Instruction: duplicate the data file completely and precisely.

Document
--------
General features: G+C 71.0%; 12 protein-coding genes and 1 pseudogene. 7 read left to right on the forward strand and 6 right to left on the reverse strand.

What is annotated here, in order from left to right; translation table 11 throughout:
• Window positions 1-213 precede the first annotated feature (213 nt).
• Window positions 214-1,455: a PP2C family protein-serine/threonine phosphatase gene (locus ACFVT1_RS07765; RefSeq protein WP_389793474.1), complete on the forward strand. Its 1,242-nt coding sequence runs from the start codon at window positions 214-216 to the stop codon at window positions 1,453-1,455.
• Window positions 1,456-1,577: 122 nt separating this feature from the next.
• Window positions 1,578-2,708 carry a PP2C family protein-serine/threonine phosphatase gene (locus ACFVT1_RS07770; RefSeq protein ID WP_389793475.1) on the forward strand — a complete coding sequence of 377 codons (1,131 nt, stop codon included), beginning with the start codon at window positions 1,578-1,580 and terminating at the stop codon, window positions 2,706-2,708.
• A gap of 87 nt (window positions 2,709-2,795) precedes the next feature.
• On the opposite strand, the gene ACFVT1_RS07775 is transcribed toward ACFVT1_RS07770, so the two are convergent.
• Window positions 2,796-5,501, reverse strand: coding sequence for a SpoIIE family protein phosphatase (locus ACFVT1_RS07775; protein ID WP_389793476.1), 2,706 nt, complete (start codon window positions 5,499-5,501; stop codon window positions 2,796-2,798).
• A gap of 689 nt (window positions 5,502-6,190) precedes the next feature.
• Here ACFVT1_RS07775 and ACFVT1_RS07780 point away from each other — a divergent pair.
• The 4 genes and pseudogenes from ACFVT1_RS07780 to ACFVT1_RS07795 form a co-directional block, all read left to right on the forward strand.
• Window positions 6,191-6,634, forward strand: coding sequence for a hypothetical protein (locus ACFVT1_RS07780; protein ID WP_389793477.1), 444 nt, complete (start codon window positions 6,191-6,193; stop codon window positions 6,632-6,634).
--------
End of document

General features: G+C 71.0%; 12 protein-coding genes and 1 pseudogene. 7 read left to right on the forward strand and 6 right to left on the reverse strand.

What is annotated here, in order from left to right; translation table 11 throughout:
• Window positions 1-213 precede the first annotated feature (213 nt).
• Window positions 214-1,455: a PP2C family protein-serine/threonine phosphatase gene (locus ACFVT1_RS07765; RefSeq protein WP_389793474.1), complete on the forward strand. Its 1,242-nt coding sequence runs from the start codon at window positions 214-216 to the stop codon at window positions 1,453-1,455.
• Window positions 1,456-1,577: 122 nt separating this feature from the next.
• Window positions 1,578-2,708 carry a PP2C family protein-serine/threonine phosphatase gene (locus ACFVT1_RS07770; RefSeq protein ID WP_389793475.1) on the forward strand — a complete coding sequence of 377 codons (1,131 nt, stop codon included), beginning with the start codon at window positions 1,578-1,580 and terminating at the stop codon, window positions 2,706-2,708.
• A gap of 87 nt (window positions 2,709-2,795) precedes the next feature.
• On the opposite strand, the gene ACFVT1_RS07775 is transcribed toward ACFVT1_RS07770, so the two are convergent.
• Window positions 2,796-5,501, reverse strand: coding sequence for a SpoIIE family protein phosphatase (locus ACFVT1_RS07775; protein ID WP_389793476.1), 2,706 nt, complete (start codon window positions 5,499-5,501; stop codon window positions 2,796-2,798).
• A gap of 689 nt (window positions 5,502-6,190) precedes the next feature.
• Here ACFVT1_RS07775 and ACFVT1_RS07780 point away from each other — a divergent pair.
• The 4 genes and pseudogenes from ACFVT1_RS07780 to ACFVT1_RS07795 form a co-directional block, all read left to right on the forward strand.
• Window positions 6,191-6,634, forward strand: coding sequence for a hypothetical protein (locus ACFVT1_RS07780; protein ID WP_389793477.1), 444 nt, complete (start codon window positions 6,191-6,193; stop codon window positions 6,632-6,634).